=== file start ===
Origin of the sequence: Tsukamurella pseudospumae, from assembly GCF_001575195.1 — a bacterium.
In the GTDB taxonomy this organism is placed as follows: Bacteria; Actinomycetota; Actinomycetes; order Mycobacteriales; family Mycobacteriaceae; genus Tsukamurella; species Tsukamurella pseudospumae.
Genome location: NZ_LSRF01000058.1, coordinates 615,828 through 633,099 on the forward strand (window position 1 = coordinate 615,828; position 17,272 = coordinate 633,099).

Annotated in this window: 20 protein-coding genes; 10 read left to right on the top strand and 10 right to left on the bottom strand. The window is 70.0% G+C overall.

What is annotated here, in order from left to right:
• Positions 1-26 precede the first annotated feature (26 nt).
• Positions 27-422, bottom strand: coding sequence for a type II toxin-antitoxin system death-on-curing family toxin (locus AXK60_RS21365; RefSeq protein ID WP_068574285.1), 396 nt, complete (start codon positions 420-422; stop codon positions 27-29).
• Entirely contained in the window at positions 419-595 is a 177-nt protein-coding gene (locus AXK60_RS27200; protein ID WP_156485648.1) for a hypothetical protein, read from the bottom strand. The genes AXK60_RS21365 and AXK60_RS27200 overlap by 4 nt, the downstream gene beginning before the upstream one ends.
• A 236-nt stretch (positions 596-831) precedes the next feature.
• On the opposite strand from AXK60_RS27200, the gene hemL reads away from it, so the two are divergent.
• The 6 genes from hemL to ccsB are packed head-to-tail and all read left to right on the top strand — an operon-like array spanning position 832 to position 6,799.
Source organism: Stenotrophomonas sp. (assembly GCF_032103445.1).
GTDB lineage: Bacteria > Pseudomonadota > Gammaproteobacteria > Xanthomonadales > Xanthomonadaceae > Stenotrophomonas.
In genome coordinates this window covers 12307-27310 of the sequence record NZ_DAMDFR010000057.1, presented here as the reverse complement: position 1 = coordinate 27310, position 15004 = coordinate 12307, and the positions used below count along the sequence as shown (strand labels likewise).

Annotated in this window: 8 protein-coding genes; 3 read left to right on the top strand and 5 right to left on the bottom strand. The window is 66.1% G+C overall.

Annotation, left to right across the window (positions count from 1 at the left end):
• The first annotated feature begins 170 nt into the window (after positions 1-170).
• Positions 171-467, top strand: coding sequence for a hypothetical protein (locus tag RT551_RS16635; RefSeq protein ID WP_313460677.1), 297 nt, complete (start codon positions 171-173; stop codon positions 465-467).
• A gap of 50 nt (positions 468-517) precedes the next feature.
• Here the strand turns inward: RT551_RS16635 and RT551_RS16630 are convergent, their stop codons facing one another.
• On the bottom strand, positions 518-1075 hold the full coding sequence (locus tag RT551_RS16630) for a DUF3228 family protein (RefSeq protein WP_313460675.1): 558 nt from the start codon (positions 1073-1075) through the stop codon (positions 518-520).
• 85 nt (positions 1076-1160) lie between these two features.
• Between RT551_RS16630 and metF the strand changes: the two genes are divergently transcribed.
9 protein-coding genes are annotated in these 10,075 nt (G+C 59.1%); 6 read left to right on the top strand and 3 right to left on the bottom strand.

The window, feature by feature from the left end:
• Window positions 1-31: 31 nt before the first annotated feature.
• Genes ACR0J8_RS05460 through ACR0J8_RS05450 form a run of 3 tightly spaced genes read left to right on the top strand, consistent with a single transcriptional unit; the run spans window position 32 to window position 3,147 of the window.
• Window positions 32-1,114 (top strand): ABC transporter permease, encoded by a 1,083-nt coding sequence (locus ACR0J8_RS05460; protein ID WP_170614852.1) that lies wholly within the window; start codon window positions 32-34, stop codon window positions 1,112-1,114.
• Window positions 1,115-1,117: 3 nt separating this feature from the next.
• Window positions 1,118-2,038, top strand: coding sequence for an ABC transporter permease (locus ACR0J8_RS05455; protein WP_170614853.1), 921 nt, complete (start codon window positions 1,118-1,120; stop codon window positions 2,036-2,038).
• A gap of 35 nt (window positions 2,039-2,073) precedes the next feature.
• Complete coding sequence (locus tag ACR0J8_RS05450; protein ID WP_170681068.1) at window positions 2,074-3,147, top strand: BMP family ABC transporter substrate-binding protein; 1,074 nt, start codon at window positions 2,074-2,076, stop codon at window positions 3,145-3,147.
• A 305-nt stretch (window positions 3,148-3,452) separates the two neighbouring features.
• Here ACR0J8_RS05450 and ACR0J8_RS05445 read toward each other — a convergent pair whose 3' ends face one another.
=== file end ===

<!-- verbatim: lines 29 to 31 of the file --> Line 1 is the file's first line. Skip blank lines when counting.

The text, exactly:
• Window positions 1,115-1,117: 3 nt separating this feature from the next.
• Window positions 1,118-2,038, top strand: coding sequence for an ABC transporter permease (locus ACR0J8_RS05455; protein WP_170614853.1), 921 nt, complete (start codon window positions 1,118-1,120; stop codon window positions 2,036-2,038).
• A gap of 35 nt (window positions 2,039-2,073) precedes the next feature.